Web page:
Showing more graceful disdain for an opponent than either politician, the Tribune hinted that overblown journalism had threatened statesmanship. As the paper's day-two story had put it: "The fact that aides to Edgar and Daley had been talking privately was no secret." But a careful reader spotted this sentence toward the bottom of the story and scratched his head. Then he called me.
"I would say that while it may not have been a secret to the Tribune, it was certainly a secret to the rest of us," the reader commented. "And the Tribune, for whatever reason, apparently declined to report the story. The question is, did they do it because they didn't think it was newsworthy, or did they do it because the Tribune wants that deal to go through and they basically held the story for fear of losing that deal? It makes you wonder whether they're in the news business or the community-development business--or what business they're in."
Interesting point. First I reviewed the Tribune's Meigs coverage over the days just preceding the December tempest. I found no mention of staff-level talks, secret or otherwise. Last week I called the paper. Rob Karwath, a political editor responsible for Meigs Field coverage, did his own research, then gave me the dates of four earlier stories on possible Edgar-Daley compromises. It's barely possible to infer from these stories that there was communication between the two offices. The closest the paper came to saying so straight out was on November 21, when it reported, "GOP sources said they were aware of some very preliminary discussions about such a trade....But Edgar said an unnamed Democrat proposed just such a deal and that he already had responded with a resounding 'no.'"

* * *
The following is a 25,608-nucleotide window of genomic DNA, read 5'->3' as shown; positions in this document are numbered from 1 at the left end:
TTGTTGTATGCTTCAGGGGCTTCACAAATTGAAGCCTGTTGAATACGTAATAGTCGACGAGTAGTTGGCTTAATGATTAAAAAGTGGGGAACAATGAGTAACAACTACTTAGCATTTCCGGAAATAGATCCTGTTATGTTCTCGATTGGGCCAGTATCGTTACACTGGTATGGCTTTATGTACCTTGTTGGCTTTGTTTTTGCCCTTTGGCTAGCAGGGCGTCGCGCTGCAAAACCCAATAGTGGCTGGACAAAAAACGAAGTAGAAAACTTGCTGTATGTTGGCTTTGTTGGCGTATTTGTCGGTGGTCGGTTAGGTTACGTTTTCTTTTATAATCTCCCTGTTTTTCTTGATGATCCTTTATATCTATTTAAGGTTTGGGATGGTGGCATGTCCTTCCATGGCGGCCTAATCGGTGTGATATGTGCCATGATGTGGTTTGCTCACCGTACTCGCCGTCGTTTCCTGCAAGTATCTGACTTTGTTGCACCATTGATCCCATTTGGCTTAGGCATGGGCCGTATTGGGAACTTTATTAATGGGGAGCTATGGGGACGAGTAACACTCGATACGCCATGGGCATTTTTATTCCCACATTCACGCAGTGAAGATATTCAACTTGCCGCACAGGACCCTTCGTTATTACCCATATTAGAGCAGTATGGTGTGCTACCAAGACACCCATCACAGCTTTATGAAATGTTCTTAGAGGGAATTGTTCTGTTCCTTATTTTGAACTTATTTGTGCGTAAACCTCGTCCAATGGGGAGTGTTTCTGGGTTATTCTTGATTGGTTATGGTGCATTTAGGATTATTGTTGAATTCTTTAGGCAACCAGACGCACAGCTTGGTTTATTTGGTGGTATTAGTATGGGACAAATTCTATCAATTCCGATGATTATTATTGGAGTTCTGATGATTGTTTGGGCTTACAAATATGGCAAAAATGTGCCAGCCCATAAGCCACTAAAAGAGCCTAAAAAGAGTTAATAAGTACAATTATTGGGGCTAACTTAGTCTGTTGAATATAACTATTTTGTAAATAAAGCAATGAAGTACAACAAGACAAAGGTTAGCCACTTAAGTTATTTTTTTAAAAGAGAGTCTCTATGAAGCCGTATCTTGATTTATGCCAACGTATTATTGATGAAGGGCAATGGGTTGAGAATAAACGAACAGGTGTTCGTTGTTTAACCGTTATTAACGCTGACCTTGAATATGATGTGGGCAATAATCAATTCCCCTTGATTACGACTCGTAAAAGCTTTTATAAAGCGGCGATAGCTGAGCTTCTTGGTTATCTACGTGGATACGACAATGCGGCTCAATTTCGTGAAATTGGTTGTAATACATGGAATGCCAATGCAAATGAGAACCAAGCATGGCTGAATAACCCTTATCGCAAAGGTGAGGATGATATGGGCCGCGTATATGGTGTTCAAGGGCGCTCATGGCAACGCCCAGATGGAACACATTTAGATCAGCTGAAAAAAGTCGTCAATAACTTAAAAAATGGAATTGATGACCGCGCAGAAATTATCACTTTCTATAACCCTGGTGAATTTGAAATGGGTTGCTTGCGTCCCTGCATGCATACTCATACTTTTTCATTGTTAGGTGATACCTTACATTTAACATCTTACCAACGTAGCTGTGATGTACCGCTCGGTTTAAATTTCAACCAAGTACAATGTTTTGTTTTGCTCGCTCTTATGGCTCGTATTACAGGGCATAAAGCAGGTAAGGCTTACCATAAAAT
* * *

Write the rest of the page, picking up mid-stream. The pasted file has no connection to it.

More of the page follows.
"I think we've written about it," said Karwath, meaning the talks that were no secret. "But rather than belabor the reader with the fact they're meeting again, talking again, we'll let you know whether there's something big. And there hasn't been anything so far."
This Monday there was. "The two men never personally talked," the Tribune reported, "preferring to leave the negotiations to their top aides and lawyers." And look at what those aides finally produced. No park. No takeover. Just five years of status quo ante.
On December 24 the Tribune ran a one-column story in MetroChicago that began, "A rash of unrelated shootings claimed at least seven more lives in Chicago on Monday after a weekend of violence in which 10 people were fatally shot, stabbed or bludgeoned citywide."
None of the 17 victims was identified by name.
Immediately below this story was another that began, "Police have charged three Glenview men with multiple counts of residential burglary after they allegedly operated a burglary ring...in the north suburb." The Tribune not only named the suspects but published their home addresses.
On Christmas Eve at least, a second-story man in the suburbs deserved closer attention than a murder victim in the city.